Migrant crisis: Why do so many people head to the UK and where are they coming from?

·6-min read
Migrant crisis: Why do so many people head to the UK and where are they coming from?

Priti Patel said there was “no quick fix” to the migrant crisis following the deaths of 27 people in the Channel on Wednesday.

The Home Secretary was due to meet with her French counterpart over the weekend, but the meeting was dramatically called off on Friday.

France reacted furiously to a public letter released by Boris Johnson which set out five steps he thinks both sides should take to tackle the situation, including introducing joint Anglo-French patrols on French beaches and plans to tackle criminal gangs organising the crossings.

A group thought to be migrants adrift in a dinghy in the Channel (Gareth Fuller/PA) (PA Wire)
A group thought to be migrants adrift in a dinghy in the Channel (Gareth Fuller/PA) (PA Wire)

Despite millions of pounds spent and dozens of arrests, thousands of people continue to attempt to get to the UK with many paying huge sums to do so.

Here we look at why so many people are willing to risk their lives to get to Britain and where they are coming from...

How many people are crossing the Channel to get to Britain?

Small boat crossings began to surge late 2018. More than 24,000 people have made the crossing from France to the UK by boat so far this year - a sharp rise on the 8,404 in 2020.

In 2019 the number of irregular migrants, who do not come through traditional legal routes, was around 16,000 , while it was about 17,000 in 2020.

The overall number of overall asylum applications in the UK reached 35,737 in 2019. It fell slightly to 29,456 last year as a result of far fewer arrivals by air and an increase in arrivals by small boat across the Channel, according to the Government. Asylum applications peaked in 2002 at 84,132.

There is no official record of how many people have died attempting the perilous Channel crossing. Research by the Institute of Race Relations, released in November last year, found 292 people had died trying to cross by vehicle, tunnel or water since 1999.

This year 34 people are believed to have died while crossing the Channel in small boats, including the 27 who drowned after their small dingy sunk on Wednesday.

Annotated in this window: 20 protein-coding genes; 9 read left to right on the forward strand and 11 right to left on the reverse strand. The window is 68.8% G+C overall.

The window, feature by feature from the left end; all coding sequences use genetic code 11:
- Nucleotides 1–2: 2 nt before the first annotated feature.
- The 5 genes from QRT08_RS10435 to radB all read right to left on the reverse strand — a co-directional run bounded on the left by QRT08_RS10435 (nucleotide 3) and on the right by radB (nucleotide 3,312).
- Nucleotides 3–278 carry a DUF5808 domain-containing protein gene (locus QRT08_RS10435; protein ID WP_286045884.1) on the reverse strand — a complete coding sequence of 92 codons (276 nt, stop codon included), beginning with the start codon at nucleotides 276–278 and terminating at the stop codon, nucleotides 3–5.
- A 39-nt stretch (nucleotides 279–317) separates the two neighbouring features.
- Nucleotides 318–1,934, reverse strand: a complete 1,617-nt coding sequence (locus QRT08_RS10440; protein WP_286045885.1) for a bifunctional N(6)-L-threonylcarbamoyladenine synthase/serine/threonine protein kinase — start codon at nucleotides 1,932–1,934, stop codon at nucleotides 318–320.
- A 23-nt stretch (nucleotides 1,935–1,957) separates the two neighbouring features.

Which countries are these people coming from?

Syria

An estimated half a million Syrians died when President Bashar al Assad ordered a violent crackdown on Arab Spring protesters in 2011, sparking the country’s civil war.

Many Syrians were forced to flee, resulting in the 2015 European migrant crisis, which saw up to a million people being given refuge in Germany and a large camp, that become known as the Jungle, created in Calais.

Military offensives in north-west and north-east Syria internally displaced 684,000 and 174,600 people respectively. Tens of thousands of others forced to flee their homes still live in makeshift camps that do not provide an adequate standard of living.

Many who stayed at the time are now leaving as the war continues, albeit at a lower level, and the country faces huge food shortages.

Iran

Amongst adults, Iran was the top nationality claiming asylum in the UK in the year ending September 2021.

Iranian nationals have increasingly been trying to reach the UK by crossing the Channel. The country has long been criticised by human rights groups for its treatment of people who disagree with the regime.

It is a hardline Islamic nation state where people are expected to live under its interpretation of Sharia law.

Iranian Kurds and Christians in particular say they face persecution in Iran.

 (Supplied)
(Supplied)

Afghanistan

The Taliban seized back control of Afghanistan earlier this year after the withdrawal of UK and US troops.

The increasingly unstable situation, and fears about a return to the hardline regime, caused many to flee even before soldiers left.